The guard's aerospace commander, Amirali Hajizadeh, said on state television Saturday, "I take full responsibility and I will obey whatever decision is taken." He said he "wished" he "were dead" when he learned about the fate of the aircraft.
"That night we had the readiness for all-out war," Hajizadeh said. He added that the Revolutionary Guard asked that commercial fights be canceled but that the request was not adhered to.
Earlier Saturday, Ukraine's president had called for a full admission of guilt for the downing of the plane that killed all 176 people aboard.
Volodymyr Zelenskiy said he also wanted "a full and open investigation, bringing those responsible to justice, the return of the bodies of the dead, the payment of compensation, official apologies through diplomatic channels."
Zelenskiy said later that Iran has provided enough "photos, videos and other materials" from the crash "to see that the investigation will be carried out objectively and promptly."
Ukrainian experts in Iran have received "full cooperation" from Iran and have been given access to the crash site and the plane's data recorders, Ukrainian Foreign Minister Vadym Prystaiko said. He said Ukraine's team has "access to the recordings of conversations between the dispatchers of the flight control center at the airport in Tehran and our pilots."
Canadian Prime Minister Justin Trudeau has demanded "transparency and justice for the families and loved ones of the victims." Many of the passengers were Iranian-Canadians. "This is a national tragedy, and all Canadians are mourning together."
Iran has admitted that its military made a horrendous miscalculation when it shot down a Ukrainian jetliner earlier this week in the outskirts of Tehran, killing all 176 people aboard.
Three days after Iran mistakenly shot down the Ukrainian jetliner in the outskirts of Tehran, killing all 176 people aboard, Iranian President Hassan Rouhani said on Twitter that Iran "deeply regrets this disastrous mistake."
Rouhani added that an Iranian military internal investigation found that "regrettably missiles fired due to human error caused the horrific crash of the Ukrainian plane & death of 176 innocent people. Investigations continue to identify & prosecute this great tragedy & unforgivable mistake."
Iranian Foreign Minister Mohammad Javad Zarif posted on Twitter Saturday: "A sad day. Preliminary conclusions of internal investigation by Armed Forces: Human error at time of crisis caused by US adventurism led to disaster. Our profound regrets, apologies and condolences to our people, to the families of all victims, and to other affected nations."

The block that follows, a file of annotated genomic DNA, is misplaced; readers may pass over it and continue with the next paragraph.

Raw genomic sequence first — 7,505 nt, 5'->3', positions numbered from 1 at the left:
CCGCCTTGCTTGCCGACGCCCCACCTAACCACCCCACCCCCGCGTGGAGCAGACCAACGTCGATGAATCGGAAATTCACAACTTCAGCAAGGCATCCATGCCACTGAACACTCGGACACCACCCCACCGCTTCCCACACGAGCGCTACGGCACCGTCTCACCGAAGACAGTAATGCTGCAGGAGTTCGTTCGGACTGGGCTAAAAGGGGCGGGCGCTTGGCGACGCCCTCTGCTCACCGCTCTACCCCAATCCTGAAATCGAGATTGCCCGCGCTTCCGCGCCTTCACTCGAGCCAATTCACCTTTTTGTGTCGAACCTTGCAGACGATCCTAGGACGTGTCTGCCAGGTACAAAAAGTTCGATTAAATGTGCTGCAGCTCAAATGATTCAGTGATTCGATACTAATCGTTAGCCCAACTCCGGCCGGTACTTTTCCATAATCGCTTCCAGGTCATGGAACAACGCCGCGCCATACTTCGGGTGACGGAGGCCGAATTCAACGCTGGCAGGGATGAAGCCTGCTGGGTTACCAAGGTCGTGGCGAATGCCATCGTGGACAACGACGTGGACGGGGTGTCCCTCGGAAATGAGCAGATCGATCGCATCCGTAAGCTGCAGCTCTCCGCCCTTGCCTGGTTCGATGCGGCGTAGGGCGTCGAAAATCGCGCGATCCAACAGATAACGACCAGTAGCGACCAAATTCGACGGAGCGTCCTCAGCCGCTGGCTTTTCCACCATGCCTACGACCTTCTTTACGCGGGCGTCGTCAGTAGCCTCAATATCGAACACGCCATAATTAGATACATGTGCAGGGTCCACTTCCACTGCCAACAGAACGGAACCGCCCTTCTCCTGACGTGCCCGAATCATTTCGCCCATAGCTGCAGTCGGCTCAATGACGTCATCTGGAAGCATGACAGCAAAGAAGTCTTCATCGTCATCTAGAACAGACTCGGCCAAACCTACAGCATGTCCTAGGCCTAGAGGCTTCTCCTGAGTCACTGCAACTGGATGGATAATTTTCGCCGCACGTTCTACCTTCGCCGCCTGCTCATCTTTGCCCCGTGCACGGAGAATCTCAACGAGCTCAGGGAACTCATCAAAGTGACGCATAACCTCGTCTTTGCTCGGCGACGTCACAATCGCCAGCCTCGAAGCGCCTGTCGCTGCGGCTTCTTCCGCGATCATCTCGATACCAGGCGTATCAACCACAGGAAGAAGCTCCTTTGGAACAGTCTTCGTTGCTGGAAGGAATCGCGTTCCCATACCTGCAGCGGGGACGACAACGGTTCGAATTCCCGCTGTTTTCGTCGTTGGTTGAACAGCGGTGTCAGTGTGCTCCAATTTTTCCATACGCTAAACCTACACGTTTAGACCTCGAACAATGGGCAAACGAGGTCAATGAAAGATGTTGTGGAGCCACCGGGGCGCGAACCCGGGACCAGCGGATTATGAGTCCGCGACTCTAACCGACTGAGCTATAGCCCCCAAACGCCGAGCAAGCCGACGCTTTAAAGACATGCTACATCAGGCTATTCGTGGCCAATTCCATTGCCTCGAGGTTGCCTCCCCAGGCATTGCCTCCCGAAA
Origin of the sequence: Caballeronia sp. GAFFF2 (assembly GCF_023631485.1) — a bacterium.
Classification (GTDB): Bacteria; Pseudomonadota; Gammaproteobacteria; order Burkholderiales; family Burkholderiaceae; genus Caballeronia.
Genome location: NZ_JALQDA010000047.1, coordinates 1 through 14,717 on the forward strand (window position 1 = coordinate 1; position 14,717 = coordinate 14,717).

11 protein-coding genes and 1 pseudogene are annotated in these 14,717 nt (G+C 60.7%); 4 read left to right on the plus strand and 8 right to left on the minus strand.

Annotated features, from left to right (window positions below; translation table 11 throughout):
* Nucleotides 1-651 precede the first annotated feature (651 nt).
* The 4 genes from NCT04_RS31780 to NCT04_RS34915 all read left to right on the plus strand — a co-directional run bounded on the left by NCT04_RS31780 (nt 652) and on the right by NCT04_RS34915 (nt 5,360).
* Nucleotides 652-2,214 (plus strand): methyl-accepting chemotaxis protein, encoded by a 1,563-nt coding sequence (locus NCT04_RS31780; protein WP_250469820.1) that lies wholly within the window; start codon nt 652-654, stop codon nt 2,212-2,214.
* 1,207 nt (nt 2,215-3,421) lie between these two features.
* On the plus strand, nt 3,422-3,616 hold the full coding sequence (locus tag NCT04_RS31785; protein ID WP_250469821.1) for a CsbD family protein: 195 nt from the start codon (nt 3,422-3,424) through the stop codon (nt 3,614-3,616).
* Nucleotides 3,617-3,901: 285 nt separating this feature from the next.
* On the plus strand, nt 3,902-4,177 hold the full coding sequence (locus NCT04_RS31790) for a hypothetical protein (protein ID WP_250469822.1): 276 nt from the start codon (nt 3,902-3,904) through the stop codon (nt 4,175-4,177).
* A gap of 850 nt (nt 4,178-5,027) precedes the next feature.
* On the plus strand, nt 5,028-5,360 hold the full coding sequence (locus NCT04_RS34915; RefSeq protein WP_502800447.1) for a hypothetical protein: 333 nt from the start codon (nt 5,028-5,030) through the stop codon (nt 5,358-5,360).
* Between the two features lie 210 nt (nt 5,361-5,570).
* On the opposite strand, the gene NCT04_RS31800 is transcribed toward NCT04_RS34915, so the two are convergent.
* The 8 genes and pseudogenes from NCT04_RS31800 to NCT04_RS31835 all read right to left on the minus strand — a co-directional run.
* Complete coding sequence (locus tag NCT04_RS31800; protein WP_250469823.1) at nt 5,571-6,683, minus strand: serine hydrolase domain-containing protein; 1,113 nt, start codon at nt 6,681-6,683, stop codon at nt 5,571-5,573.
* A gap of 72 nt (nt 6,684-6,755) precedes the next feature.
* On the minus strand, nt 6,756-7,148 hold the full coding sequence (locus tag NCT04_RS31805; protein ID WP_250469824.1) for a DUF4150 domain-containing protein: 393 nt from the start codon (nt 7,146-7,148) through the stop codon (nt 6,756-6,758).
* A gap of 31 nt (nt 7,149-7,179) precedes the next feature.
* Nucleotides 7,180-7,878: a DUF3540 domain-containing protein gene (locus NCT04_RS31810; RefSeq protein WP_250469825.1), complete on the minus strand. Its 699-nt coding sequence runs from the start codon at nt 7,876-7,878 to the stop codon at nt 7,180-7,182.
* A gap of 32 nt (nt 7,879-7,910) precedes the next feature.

The Ukrainian International Airlines flight was mistaken for a "hostile target" as it made a turn toward a "sensitive military center" of the Revolutionary Guard," according to a military statement carried on state media. "In such a condition, because of human error and in a unintentional way, the flight was hit."
The military said it had been at its "highest level of readiness" amid heightened tensions with the United States.
The downing of the Ukrainian International Airlines jetliner, a Boeing 737, happened just hours after Iran launched a ballistic missile attack on Iraqi bases housing U.S. soldiers in response to last week's U.S. drone attack that killed Iranian Quds Force commander Qassem Soleimani.
Iran had initially denied that it was responsible for the downing of the jet, however, U.S. and Canadian intelligence said they believed Iran shot down the aircraft.
U.S. President Donald Trump attacked Democratic lawmakers on Twitter Saturday, questioning their response to the U.S. killing of the Iranian commander.
"Where have the Radical Left, Do Nothing Democrats gone when they have spent the last 3 days defending the life of Qassem Soleimani, one of the worst terrorists in history ..." who "was also looking to do big future damage!"
Trump's attack on Democrats came as he and senior members of his administration faced persistent questions from Democrats about his decision to order the killing of Soleimani.
Like the Democrats, lawmakers from Trump’s own Republican Party are also applying increasing pressure on Trump and his senior advisers to disclose more information about the intelligence they had that indicated Soleimani was planning imminent attacks on American personnel in the region.
Trump administration officials continued to offer a series of explanations Friday to justify the killing, including a claim that Iranian militants had planned attacks on four U.S. embassies. The claim conflicts with intelligence assessments from other top Trump administration officials.
An unnamed Trump administration official said Saturday that Iran's accidental downing of the jetliner was "reckless" and "again had devastating consequences." The official added: "It is more important now than ever that Iran abandons its reckless ambitions and starts behaving like a normal country."
Payman Parseyan, a prominent Iranian-Canadian told the Associated Press, "Iran is responsible for its own military defense equipment. While it has the right to defend itself, as it should to protect its own people, it should also have the responsibility with that right to make sure their defensive systems aren't targeting civilian aircraft."
The flight was en route to the Ukrainian capital Kyiv, a connection stop for many Iranian-Canadians and Iranian students studying in Canada. There were 57 Canadians among the passengers.